In the past two decades, more than 750 million people in South Asia have been affected by at least one natural disaster. Of late, the Disaster Risk Reduction sector has sought to shift disaster-prone countries’ focus from ‘response preparedness’, where actions plans are simply put in place to deal with the aftermath of disasters, to ‘disaster risk reduction’, where a greater level of resilience is built into communities to make them more able to endure disasters. With time running out before new climate extremes arrive and collide with the Covid-19 pandemic, IWMI and its partners are making ten recommendations to guide South Asian nations. Countries need to get ahead of the coming crisis by moving quickly to act on these recommendations. Only early action, heavy allocation of resources and smart planning will make sure we can avoid collapse of medical, economic and food systems.
RECOMMENDATIONS FOR MANAGING CLIMATE DISASTERS CONCURRENTLY WITH COVID-19:
- Integrate multiple-hazard and Covid-19 hotspots to inform disaster preparedness and response strategies for monsoon planning.
- Minimize the burden on hospitals arising from other hazards (by treating Covid-19 patients separately).
- With the participation of communities, revise the Standard Operating Procedures (SOPs) for managing cyclone shelters. Incorporate social distancing and provision of Personal Protective Equipment (PPE) in these SOPs.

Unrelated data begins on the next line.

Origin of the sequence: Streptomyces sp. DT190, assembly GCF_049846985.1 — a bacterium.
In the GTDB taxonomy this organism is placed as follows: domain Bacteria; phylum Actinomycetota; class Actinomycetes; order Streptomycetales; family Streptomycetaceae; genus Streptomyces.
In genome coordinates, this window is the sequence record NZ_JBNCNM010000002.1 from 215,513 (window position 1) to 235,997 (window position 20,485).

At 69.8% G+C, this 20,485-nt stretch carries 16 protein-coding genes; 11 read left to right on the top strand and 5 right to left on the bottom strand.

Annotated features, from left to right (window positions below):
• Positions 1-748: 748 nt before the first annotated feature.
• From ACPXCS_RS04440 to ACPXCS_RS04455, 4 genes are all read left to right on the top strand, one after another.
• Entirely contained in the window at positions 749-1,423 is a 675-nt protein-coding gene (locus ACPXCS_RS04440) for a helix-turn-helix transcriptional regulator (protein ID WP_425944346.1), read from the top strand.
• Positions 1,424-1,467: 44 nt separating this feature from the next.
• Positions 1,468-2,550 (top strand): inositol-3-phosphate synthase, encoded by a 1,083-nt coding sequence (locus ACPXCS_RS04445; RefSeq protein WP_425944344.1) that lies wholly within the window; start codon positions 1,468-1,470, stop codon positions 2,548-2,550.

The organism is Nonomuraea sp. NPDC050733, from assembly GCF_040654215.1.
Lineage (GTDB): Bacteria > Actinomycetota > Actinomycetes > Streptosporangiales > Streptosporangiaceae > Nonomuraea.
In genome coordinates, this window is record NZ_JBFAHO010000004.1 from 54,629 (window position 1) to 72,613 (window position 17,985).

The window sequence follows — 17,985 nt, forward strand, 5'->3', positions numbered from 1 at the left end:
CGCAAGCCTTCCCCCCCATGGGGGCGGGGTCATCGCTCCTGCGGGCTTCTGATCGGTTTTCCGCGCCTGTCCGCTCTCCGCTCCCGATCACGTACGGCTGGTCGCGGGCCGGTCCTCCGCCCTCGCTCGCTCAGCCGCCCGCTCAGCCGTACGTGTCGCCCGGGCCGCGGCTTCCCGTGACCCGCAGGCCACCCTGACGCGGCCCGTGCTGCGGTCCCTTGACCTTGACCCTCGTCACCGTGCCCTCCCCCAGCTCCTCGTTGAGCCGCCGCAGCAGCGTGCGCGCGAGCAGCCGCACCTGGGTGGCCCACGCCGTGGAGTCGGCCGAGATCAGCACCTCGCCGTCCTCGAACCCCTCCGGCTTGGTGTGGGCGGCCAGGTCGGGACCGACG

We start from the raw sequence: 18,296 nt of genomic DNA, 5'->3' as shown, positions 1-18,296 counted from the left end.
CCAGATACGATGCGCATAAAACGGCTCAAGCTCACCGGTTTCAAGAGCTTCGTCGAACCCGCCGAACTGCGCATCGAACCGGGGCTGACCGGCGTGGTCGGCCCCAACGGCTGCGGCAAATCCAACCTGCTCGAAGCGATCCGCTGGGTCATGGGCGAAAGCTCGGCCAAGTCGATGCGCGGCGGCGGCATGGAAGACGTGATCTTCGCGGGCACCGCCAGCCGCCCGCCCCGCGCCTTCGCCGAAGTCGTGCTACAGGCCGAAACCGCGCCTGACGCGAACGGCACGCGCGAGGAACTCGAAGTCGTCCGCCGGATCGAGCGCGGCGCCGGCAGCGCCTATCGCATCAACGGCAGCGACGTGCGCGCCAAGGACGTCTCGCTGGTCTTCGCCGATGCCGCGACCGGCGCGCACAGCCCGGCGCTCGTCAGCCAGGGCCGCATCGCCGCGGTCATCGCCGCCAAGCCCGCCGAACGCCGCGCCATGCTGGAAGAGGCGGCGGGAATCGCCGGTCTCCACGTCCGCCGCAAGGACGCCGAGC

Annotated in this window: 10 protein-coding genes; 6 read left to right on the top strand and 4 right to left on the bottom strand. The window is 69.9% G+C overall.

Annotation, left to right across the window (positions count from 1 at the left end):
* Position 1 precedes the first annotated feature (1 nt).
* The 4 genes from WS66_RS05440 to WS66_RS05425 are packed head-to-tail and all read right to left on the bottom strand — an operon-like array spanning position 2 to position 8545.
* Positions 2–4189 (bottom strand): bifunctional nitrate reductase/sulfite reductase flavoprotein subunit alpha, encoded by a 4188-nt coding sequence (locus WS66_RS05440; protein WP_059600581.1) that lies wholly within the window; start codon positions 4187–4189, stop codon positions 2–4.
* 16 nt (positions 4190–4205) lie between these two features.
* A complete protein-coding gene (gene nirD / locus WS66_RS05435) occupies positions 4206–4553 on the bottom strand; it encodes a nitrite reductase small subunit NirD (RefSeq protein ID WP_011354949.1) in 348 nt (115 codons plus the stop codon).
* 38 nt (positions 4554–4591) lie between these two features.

- Strengthen capacities and resources for preparing for other hazards. For example, explore the possibility of using schools and colleges (with social distancing) as temporary shelters.
- Advise disaster response forces on protecting themselves from Covid-19. Establish protocols for their protection and provide personnel with appropriate PPE and psycho-social support.
- Establish support networks (with social distancing) for providing food and financial relief for the most vulnerable.
- Put in place provision for the elderly in disaster-preparedness mechanisms to reduce, or, if possible, eliminate their exposure to Covid-19.
- Strengthen hospital preparedness, including access to sanitation and quality water, to protect functionality when natural disasters strike.
- Establish capability for rapid response mapping, incorporating GIS data for hospital and health center locations, connectivity, schools and colleges, and other community facilities. This can include supporting the Humanitarian OpenStreetMap team.
- Form multiple-hazard response teams with wide-ranging expertise and the capacity to respond rapidly to combined Covid-19 / natural disasters
Thrive, a blog facilitated by CGIAR; also published on Down to Earth as a WLE Op-Ed
George Hodan licensed under CC0 Public Domain